Gout — not just for rich old men

Philip J. Goscienski, M.D.

August 2012

Known for centuries as arthritis of the affluent, modern day gout dips into every socioeconomic group. In about half of cases the patient awakens at night with severe pain, swelling and redness in the first joint of a big toe. Sometimes other joints or even multiple joints are affected. Ordinary pain-relievers may not help much and prescription drugs are usually needed for patients whose symptoms persist.

Egyptian physicians described the disease more than 4,000 years ago. The incidence of gout has doubled in only the past few decades and it now occurs in about 2 percent of the U.S. population. Perhaps that's because dietary overindulgence and obesity, which were markers for the disease in times past, are now so prevalent in our society.

There is a clear association between gout and metabolic syndrome, which includes abdominal obesity, high blood pressure, abnormal blood sugar patterns and high lipid levels (cholesterol and other fat-like substances). Metabolic syndrome is linked to heart disease, stroke and diabetes, all of which have skyrocketed in the last half-century and that are due to lifestyle factors. One of these dietary factors seems to stand out: soft drinks.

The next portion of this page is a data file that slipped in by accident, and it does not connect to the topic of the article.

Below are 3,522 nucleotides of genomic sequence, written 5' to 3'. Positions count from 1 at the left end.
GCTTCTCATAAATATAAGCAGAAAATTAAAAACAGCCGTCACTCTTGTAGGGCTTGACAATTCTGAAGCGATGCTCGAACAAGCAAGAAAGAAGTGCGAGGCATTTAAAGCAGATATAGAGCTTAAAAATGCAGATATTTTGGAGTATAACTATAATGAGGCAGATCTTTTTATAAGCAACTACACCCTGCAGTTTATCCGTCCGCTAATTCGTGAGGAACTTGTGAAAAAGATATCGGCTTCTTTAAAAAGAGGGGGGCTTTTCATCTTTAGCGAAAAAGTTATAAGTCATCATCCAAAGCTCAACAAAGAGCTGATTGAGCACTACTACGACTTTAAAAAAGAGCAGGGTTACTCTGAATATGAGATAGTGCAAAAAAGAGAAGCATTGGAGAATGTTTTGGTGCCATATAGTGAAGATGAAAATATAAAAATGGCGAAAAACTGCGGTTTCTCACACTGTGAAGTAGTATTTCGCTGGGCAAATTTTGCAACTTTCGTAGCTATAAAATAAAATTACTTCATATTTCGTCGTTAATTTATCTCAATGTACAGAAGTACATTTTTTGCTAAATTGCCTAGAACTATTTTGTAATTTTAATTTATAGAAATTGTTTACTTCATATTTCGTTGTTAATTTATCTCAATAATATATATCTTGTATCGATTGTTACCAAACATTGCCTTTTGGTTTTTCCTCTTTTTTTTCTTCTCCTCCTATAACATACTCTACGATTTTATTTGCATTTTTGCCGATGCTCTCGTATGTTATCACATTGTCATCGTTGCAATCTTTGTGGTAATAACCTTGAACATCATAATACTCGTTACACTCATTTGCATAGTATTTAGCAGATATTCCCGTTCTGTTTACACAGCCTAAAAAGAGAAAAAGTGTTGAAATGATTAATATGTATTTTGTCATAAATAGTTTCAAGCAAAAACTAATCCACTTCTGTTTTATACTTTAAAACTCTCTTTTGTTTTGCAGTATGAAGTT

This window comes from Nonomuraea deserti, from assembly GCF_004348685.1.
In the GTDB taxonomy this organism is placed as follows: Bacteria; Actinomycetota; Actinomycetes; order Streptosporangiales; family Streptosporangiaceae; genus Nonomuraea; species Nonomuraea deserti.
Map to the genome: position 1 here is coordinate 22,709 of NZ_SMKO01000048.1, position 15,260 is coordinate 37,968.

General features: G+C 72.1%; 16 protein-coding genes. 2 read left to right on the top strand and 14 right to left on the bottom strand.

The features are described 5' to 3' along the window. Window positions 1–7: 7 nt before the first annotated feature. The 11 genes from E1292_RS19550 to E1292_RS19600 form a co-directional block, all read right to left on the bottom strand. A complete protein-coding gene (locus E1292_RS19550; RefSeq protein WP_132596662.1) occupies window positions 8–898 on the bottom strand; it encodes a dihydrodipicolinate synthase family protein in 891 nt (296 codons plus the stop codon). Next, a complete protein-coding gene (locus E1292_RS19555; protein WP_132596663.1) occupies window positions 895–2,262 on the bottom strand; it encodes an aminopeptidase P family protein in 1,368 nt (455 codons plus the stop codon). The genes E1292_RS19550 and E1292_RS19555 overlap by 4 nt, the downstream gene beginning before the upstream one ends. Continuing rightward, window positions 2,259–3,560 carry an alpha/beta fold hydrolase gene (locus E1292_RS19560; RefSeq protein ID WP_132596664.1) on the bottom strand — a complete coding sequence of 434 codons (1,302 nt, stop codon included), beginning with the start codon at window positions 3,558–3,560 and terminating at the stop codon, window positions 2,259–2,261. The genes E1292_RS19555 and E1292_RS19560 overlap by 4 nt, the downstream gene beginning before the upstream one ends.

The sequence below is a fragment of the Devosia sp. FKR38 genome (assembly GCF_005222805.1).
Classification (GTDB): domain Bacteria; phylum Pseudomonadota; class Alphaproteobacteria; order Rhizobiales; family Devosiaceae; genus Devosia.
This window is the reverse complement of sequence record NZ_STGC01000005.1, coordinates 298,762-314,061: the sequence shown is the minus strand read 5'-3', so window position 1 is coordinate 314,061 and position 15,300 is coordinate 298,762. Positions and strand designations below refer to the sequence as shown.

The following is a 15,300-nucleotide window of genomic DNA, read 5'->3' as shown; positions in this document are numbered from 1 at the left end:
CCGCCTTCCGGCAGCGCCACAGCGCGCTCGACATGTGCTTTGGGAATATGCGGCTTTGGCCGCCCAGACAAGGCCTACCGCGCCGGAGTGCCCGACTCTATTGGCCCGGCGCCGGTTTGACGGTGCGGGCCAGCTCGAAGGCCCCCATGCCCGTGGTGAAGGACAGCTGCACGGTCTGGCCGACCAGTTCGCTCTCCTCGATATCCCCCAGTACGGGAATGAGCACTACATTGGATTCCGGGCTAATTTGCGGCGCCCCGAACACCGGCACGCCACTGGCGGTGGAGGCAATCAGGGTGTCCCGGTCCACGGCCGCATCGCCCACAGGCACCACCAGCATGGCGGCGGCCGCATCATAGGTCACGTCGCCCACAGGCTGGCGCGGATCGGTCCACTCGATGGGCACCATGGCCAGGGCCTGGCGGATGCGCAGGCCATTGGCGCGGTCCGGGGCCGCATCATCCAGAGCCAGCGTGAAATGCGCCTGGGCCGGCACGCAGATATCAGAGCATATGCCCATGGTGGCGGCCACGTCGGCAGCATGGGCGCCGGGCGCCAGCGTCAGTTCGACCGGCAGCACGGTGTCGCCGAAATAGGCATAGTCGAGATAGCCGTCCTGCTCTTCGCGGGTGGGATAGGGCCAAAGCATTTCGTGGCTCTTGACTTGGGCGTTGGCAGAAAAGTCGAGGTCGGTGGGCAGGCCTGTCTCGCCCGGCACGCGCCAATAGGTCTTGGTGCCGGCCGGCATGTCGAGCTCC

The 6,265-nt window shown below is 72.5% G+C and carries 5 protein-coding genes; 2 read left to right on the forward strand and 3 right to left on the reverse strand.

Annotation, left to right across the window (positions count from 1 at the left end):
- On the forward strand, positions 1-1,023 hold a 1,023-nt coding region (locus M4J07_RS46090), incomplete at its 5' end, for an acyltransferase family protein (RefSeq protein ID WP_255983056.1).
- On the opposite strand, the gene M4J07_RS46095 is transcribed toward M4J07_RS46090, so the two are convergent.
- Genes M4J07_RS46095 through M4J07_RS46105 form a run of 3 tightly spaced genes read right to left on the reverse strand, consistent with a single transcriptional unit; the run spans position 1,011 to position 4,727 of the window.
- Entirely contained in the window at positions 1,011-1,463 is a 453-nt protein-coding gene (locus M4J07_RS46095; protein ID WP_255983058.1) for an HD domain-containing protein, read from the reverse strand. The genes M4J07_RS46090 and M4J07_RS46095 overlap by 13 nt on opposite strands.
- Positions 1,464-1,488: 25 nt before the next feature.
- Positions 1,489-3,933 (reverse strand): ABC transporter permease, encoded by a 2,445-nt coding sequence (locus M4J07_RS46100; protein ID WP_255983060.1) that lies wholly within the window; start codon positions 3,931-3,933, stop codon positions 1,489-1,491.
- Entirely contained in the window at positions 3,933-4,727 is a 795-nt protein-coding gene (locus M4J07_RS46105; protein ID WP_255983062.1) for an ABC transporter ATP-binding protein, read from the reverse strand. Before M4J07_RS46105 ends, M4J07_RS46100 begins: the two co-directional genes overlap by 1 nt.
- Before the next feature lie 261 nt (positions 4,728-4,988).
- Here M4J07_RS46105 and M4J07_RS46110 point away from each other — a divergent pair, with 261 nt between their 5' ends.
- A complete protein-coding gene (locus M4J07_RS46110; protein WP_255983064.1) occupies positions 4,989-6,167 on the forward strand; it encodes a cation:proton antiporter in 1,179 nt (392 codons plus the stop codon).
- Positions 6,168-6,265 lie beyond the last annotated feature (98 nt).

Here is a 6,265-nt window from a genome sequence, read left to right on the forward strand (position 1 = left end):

The chemical culprit in most cases of gout is uric acid, which the body produces in the course of metabolizing certain high-protein foods such as meats and seafood as well as alcohol- and fructose-containing beverages. The consumption of fructose, which makes up about half of ordinary table sugar, contributes to the sweetening — and fattening — of America. Our high intake of sugar is astounding, nearly 150 pounds per person per year. Soft drinks account for much of the intake, especially among young persons. There is a direct correlation between soft drink consumption and uric acid levels in the blood. Those who swish down four soft drinks per day have uric acid levels that are almost twice as high as those who take in less than one sugared drink daily.

This overindulgence in fructose-containing food and drink messes up what is actually a benefit of uric acid. Of all the antioxidant chemicals that the body produces, uric acid is one of the most important. Many millennia ago humans lost the ability to break down uric acid and it may have contributed to our survival. In addition to being a potent antioxidant uric acid supports blood pressure. What benefited us in the past has come back to haunt us — in a very painful way.

Philip J. Goscienski, M.D. is the author of Health Secrets of the Stone Age, Better Life Publishers 2005. Contact him at drphil@stoneagedoc.com.